I think it’s a flawed argument. Personally, of course I wouldn’t want to see shootouts in the playoffs. Shootouts are dramatic (I’ll come back on that later), but a game going to triple OT is something really unique about hockey playoffs. It’s one of the most exciting traditions of this sport, and there’s absolutely no reason to change it. It just “works”. The question is not “should the shootout be brought into the playoffs?”, but rather “could the playoffs style OT be brought into the regular season?” Obviously the answer is no. Then, if you want to have every game end with a winner and a loser, I think the SO is the best option. (Of course, it could be argued that we should still have ties. Personally, I had no problem with them. But that’s another issue)
But what makes me actually like the shootout, and not just tolerate it?
To begin with, I do find it exciting. To the point that I often find myself hoping for a tied game to end in the SO rather than in the 5 minutes OT. I like seeing skilled players attempt to beat a goalie without being hooked, tripped or hold by a defenseman. I like the tension and the pressure felt by one skater or a goalie who knows he has to score or make a save to give his teammates a last chance.
I like to see whether a player will choose to be audacious, bold, or to play it safe. I like to see if that boldness will be rewarded ["Oy oy oy oy oy!" is apparently the Swedish equivalent for Benoit Brunet's "Aye aye aye!"] or bite him in the ass.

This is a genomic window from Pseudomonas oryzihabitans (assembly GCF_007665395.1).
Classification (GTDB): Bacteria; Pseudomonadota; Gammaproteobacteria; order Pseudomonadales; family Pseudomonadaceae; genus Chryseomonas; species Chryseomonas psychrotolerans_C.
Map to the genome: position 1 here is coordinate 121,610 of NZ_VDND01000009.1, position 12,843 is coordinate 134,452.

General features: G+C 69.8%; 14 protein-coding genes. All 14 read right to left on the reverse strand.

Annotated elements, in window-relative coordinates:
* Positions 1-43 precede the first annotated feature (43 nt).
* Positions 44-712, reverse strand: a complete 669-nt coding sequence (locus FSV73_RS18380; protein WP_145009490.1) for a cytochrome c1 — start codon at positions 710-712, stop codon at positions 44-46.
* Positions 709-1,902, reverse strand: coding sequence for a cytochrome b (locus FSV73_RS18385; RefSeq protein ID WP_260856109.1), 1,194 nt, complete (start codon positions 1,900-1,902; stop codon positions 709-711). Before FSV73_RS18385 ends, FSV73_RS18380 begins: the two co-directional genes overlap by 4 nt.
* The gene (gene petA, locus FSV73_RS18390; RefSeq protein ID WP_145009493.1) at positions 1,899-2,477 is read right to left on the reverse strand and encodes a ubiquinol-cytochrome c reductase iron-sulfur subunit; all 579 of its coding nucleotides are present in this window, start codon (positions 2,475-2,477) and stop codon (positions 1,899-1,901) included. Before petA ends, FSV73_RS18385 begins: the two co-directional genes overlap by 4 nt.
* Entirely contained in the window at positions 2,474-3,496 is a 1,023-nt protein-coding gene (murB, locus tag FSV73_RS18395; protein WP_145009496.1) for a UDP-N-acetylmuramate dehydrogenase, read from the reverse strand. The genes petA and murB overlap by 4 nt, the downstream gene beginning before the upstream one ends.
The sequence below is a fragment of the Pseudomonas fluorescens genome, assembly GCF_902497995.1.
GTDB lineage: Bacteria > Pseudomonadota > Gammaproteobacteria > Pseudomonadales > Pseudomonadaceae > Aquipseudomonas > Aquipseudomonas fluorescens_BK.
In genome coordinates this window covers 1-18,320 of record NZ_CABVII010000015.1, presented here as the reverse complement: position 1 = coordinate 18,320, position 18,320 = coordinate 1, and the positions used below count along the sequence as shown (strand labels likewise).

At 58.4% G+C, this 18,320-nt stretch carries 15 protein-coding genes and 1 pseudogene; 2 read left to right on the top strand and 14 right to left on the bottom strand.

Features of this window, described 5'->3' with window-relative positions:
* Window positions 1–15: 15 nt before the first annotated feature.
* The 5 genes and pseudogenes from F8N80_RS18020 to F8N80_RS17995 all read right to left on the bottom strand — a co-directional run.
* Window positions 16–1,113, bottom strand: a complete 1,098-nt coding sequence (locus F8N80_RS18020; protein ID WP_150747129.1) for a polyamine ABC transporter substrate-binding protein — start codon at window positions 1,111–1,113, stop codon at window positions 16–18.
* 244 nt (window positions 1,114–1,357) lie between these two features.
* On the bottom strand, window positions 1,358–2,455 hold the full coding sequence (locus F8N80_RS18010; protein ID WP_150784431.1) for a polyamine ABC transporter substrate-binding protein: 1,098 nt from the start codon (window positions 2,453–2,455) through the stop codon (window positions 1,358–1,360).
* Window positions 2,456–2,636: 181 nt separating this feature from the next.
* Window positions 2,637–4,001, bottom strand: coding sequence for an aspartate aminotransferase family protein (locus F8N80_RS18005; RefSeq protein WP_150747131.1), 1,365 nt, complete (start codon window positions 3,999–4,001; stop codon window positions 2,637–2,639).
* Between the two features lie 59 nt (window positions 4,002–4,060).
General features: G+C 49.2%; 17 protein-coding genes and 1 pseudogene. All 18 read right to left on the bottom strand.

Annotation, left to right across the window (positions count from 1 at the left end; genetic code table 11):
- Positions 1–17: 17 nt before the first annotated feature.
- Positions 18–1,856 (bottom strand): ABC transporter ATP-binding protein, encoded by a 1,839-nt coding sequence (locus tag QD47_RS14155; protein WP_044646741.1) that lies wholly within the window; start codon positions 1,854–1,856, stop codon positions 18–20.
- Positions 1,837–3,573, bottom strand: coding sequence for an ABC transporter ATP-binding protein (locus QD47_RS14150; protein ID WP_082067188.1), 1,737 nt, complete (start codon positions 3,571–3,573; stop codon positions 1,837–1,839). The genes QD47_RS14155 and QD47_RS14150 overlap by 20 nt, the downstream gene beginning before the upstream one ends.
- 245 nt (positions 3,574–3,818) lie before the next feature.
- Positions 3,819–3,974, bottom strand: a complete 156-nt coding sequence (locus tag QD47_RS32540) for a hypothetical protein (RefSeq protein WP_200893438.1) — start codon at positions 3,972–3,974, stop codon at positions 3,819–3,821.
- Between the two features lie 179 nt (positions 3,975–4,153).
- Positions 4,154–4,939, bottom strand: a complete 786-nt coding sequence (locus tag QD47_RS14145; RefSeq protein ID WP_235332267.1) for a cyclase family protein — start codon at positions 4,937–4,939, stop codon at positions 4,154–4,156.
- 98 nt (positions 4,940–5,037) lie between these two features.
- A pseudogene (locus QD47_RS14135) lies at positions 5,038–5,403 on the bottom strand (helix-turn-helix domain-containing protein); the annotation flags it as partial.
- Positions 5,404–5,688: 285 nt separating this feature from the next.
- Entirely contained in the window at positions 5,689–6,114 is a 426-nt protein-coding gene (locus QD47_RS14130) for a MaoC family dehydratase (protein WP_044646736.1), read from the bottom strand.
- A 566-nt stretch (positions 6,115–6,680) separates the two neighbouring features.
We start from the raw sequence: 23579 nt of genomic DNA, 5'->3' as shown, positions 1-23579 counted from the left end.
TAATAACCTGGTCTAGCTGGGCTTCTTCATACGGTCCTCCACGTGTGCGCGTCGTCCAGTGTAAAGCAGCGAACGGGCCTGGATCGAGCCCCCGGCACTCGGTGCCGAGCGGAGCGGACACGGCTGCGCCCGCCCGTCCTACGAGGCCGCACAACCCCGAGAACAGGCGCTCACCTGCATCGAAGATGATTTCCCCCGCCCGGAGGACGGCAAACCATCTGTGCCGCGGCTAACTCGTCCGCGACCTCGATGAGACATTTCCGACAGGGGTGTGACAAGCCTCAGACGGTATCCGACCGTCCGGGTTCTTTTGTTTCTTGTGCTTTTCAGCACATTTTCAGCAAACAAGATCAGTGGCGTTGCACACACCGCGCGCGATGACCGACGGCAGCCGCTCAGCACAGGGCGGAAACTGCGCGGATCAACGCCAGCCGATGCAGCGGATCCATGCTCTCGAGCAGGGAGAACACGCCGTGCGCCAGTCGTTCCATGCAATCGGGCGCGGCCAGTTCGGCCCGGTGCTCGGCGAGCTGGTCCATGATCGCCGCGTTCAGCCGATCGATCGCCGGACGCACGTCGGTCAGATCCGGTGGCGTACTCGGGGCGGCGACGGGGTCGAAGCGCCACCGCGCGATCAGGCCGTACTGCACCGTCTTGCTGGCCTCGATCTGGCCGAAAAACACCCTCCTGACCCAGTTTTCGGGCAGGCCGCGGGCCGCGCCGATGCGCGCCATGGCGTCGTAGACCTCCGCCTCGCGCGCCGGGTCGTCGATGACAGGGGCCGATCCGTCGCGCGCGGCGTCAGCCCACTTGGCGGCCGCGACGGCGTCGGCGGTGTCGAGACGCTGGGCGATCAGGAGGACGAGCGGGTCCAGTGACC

I love when the shootout goes after the initial rounds, and we get to see the defensemen and the fourth liners with a chance to be the unlikely hero, or not.
But I also like the dramatic scenery that it provides. One on one. The good old duel, just like in western movies. It makes me want to play some Ennio Morricone.
Ovie really sucks at this, so I’d definitely bet on Marty here…
This kind of drama is actually the topic of a short novel written by Peter Handke, “Die Angst des Tormanns beim Elfmeter”, translated in English as “The Goalie’s Anxiety at the Penalty Kick”. Wim Wenders and Handke made a movie out of this in 1972, if anyone is interested (I read the book, but never saw the film). The book is about a soccer goalie, but the tension is virtually the same in hockey. (Wooo! I’m so proud I managed to mention Peter Handke on a hockey blog… I’m such a snob!)
Of course, the drama is limited when the object of the shootout is an extra point in a meaningless November game. But as the season goes on and every point becomes more important, the tension definitely raises
I know the shootout is not very popular around the hockey blogosphere. But personally, I like it, and I even think this was a pretty smart move from Bettman and co. It already produced some pretty memorable moments, and a few highlights reel goals and saves. It’s not what I like the most about hockey, but it’s definitely something I appreciate. I don’t think this opinion makes me a lesser fan, and I hope the “holier-than-thou” attitude of some of the shootout critics will wane, because frankly, I’m a little fed up with it.
3 – 1
And yet, Pittsburgh gets the cup.
Congrats to the Penguins. They are the new rulers of the league.
All hail the Penguin!
Uh oh, it looks like the Octopus is giving the Penguins a hard time